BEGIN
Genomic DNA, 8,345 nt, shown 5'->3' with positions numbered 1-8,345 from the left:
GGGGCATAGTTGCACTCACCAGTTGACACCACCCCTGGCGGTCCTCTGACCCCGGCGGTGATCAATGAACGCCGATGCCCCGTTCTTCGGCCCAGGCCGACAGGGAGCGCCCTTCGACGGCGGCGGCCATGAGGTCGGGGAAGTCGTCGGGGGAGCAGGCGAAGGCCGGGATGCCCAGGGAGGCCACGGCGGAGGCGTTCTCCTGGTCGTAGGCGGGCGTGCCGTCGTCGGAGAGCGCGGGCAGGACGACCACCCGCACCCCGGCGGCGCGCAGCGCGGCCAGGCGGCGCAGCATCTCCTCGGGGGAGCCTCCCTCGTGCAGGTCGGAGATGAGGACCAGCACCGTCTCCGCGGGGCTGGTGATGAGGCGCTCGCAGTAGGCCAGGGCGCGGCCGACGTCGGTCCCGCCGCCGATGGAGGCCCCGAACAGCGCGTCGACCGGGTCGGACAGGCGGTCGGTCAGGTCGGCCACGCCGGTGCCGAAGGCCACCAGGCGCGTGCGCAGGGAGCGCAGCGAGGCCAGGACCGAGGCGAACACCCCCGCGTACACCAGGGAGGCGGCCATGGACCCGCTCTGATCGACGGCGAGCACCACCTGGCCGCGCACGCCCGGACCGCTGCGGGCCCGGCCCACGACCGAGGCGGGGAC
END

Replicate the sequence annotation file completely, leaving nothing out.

Genomic DNA, 8,345 nt, shown 5'->3' with positions numbered 1-8,345 from the left:
GGGGCATAGTTGCACTCACCAGTTGACACCACCCCTGGCGGTCCTCTGACCCCGGCGGTGATCAATGAACGCCGATGCCCCGTTCTTCGGCCCAGGCCGACAGGGAGCGCCCTTCGACGGCGGCGGCCATGAGGTCGGGGAAGTCGTCGGGGGAGCAGGCGAAGGCCGGGATGCCCAGGGAGGCCACGGCGGAGGCGTTCTCCTGGTCGTAGGCGGGCGTGCCGTCGTCGGAGAGCGCGGGCAGGACGACCACCCGCACCCCGGCGGCGCGCAGCGCGGCCAGGCGGCGCAGCATCTCCTCGGGGGAGCCTCCCTCGTGCAGGTCGGAGATGAGGACCAGCACCGTCTCCGCGGGGCTGGTGATGAGGCGCTCGCAGTAGGCCAGGGCGCGGCCGACGTCGGTCCCGCCGCCGATGGAGGCCCCGAACAGCGCGTCGACCGGGTCGGACAGGCGGTCGGTCAGGTCGGCCACGCCGGTGCCGAAGGCCACCAGGCGCGTGCGCAGGGAGCGCAGCGAGGCCAGGACCGAGGCGAACACCCCCGCGTACACCAGGGAGGCGGCCATGGACCCGCTCTGATCGACGGCGAGCACCACCTGGCCGCGCACGCCCGGACCGCTGCGGGCCCGGCCCACGACCGAGGCGGGGAC